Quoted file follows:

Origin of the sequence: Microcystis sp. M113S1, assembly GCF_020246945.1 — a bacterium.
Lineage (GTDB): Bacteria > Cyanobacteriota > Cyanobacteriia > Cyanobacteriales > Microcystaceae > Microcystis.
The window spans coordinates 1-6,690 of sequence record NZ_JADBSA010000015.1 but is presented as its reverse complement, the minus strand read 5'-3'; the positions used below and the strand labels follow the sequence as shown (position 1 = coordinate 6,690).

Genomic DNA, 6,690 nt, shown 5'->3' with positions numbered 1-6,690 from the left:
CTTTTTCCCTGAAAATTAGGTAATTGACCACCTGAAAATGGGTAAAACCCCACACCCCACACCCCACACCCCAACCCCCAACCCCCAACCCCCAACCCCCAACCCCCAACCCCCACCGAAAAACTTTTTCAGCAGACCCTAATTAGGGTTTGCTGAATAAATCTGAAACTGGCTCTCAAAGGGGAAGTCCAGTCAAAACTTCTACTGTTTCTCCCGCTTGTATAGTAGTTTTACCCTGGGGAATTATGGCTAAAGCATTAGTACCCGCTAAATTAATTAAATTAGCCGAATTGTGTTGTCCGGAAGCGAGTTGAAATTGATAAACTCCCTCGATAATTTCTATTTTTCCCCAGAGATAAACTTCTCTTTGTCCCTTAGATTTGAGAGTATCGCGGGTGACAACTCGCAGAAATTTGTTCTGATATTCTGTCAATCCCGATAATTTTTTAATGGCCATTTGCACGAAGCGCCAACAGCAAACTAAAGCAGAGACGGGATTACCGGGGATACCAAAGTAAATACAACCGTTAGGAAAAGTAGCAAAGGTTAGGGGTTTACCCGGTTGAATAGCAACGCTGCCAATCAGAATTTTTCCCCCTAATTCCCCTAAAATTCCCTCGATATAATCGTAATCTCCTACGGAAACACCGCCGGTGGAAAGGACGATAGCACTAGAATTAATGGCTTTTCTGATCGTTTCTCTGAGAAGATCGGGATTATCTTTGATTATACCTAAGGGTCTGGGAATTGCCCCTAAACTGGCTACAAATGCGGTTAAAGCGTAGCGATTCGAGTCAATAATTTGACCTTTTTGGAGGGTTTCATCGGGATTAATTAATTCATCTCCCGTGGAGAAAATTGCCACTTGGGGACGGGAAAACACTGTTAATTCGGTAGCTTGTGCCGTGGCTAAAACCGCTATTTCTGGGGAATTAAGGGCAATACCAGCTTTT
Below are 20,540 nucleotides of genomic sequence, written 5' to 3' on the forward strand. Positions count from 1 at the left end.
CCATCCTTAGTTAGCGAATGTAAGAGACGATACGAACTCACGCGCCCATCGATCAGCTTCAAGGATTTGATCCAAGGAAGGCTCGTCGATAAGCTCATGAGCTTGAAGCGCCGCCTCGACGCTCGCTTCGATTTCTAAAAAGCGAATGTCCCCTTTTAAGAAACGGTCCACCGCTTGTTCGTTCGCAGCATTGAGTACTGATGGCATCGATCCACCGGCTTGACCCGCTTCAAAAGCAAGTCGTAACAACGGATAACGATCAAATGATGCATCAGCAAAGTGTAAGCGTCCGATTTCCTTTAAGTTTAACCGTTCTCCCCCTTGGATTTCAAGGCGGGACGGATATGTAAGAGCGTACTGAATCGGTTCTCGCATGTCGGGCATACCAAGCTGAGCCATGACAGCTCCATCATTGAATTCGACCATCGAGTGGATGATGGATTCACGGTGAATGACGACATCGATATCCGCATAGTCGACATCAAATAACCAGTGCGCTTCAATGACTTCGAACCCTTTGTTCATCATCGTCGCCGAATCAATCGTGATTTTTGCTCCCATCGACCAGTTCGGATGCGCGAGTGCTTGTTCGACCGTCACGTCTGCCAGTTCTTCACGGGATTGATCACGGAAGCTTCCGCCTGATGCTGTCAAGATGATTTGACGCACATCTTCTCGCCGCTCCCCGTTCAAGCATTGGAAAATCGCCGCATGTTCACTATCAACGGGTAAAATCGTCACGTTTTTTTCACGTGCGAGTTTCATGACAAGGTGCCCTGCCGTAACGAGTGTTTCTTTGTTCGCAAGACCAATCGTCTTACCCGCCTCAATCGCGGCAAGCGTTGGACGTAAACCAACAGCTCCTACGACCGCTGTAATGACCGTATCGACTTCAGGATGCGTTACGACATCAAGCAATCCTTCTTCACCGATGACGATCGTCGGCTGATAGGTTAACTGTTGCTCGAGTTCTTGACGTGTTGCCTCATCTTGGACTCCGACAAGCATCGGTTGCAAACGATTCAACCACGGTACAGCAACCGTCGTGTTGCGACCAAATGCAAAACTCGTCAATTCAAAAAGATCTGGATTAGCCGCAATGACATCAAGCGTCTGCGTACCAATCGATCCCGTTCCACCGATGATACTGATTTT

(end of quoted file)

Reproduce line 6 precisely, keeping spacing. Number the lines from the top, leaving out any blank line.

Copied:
Below are 20,540 nucleotides of genomic sequence, written 5' to 3' on the forward strand. Positions count from 1 at the left end.